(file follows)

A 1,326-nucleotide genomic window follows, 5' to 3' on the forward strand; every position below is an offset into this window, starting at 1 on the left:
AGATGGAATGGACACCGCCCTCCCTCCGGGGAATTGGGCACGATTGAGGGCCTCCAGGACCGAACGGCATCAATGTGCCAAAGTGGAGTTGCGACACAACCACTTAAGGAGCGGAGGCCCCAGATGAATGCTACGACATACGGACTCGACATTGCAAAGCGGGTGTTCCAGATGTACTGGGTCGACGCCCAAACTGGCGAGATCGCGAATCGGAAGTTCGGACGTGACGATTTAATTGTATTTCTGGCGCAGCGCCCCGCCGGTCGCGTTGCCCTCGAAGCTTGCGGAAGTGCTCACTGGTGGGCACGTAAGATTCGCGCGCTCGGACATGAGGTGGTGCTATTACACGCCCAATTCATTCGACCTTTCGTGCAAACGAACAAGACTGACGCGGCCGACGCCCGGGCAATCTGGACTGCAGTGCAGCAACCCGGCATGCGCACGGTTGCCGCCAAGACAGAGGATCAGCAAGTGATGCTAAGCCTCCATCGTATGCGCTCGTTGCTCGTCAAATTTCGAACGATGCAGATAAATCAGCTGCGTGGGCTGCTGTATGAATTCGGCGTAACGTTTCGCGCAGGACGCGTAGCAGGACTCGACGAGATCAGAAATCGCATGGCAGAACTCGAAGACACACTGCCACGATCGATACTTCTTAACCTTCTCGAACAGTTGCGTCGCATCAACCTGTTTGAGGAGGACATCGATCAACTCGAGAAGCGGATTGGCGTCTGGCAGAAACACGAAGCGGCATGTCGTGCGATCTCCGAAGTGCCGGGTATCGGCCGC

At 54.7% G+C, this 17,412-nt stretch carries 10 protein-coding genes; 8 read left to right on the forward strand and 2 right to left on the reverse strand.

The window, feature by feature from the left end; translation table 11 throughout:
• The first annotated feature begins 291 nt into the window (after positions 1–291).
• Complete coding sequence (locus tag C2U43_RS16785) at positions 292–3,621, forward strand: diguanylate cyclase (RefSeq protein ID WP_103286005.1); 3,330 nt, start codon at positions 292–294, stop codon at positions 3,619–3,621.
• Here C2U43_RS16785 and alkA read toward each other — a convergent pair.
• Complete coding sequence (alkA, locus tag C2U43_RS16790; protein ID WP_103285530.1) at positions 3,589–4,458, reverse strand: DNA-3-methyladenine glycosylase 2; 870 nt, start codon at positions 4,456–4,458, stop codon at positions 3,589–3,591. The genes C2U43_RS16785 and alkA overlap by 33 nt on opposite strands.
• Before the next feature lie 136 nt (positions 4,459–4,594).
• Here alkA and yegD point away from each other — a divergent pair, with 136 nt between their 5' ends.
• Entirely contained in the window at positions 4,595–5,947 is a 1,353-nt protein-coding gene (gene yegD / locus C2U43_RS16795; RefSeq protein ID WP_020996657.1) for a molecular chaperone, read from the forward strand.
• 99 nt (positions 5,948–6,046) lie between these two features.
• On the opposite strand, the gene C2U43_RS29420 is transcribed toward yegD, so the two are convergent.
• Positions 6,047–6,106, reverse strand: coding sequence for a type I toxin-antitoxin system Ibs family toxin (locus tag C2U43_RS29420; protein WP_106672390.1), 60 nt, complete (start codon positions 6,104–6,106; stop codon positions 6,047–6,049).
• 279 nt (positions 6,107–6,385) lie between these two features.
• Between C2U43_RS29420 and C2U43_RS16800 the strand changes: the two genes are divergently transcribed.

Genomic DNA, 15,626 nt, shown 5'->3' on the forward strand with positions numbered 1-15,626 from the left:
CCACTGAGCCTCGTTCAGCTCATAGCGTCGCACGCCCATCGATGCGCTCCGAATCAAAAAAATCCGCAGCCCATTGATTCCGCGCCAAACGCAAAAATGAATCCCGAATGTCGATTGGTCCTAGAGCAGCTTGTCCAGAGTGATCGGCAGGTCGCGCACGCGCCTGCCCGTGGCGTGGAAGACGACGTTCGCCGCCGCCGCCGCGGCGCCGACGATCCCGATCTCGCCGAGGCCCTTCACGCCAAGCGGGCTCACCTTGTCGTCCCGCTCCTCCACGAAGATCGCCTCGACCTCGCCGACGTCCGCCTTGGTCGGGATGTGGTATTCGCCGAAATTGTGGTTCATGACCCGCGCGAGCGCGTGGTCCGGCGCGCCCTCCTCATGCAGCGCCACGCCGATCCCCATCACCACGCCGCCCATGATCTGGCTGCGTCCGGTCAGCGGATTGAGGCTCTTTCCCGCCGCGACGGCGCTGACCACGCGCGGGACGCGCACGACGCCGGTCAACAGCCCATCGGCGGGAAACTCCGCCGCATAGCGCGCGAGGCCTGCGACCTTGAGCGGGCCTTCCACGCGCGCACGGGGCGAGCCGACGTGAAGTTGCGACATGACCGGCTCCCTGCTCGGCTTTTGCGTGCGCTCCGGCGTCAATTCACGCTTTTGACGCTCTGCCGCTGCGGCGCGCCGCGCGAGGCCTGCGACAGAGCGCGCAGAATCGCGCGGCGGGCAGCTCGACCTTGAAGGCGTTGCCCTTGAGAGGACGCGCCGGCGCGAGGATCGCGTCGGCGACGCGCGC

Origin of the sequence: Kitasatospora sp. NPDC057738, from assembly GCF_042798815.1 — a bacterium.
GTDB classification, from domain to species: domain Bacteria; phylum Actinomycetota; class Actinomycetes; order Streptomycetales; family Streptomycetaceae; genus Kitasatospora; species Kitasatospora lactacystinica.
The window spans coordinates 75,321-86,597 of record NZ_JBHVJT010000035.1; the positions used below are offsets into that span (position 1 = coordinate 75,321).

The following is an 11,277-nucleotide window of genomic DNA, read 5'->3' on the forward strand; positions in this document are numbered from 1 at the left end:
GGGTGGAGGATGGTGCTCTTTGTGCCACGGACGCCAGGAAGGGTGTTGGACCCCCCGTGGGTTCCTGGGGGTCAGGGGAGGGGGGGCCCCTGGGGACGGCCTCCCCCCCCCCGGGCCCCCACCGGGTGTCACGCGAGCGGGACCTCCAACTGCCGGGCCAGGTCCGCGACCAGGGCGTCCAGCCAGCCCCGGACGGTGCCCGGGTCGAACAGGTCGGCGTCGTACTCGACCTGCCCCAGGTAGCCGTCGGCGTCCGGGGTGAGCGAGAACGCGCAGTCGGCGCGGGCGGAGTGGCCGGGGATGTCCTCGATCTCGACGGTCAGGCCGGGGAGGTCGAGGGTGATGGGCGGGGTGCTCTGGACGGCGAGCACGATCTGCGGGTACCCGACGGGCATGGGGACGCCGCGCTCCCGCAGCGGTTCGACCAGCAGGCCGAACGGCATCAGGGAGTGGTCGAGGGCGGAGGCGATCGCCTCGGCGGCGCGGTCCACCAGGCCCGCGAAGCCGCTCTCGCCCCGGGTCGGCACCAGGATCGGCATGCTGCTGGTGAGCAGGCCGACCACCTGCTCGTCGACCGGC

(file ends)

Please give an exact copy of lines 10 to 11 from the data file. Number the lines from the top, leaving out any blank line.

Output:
• Here alkA and yegD point away from each other — a divergent pair, with 136 nt between their 5' ends.
• Entirely contained in the window at positions 4,595–5,947 is a 1,353-nt protein-coding gene (gene yegD / locus C2U43_RS16795; RefSeq protein ID WP_020996657.1) for a molecular chaperone, read from the forward strand.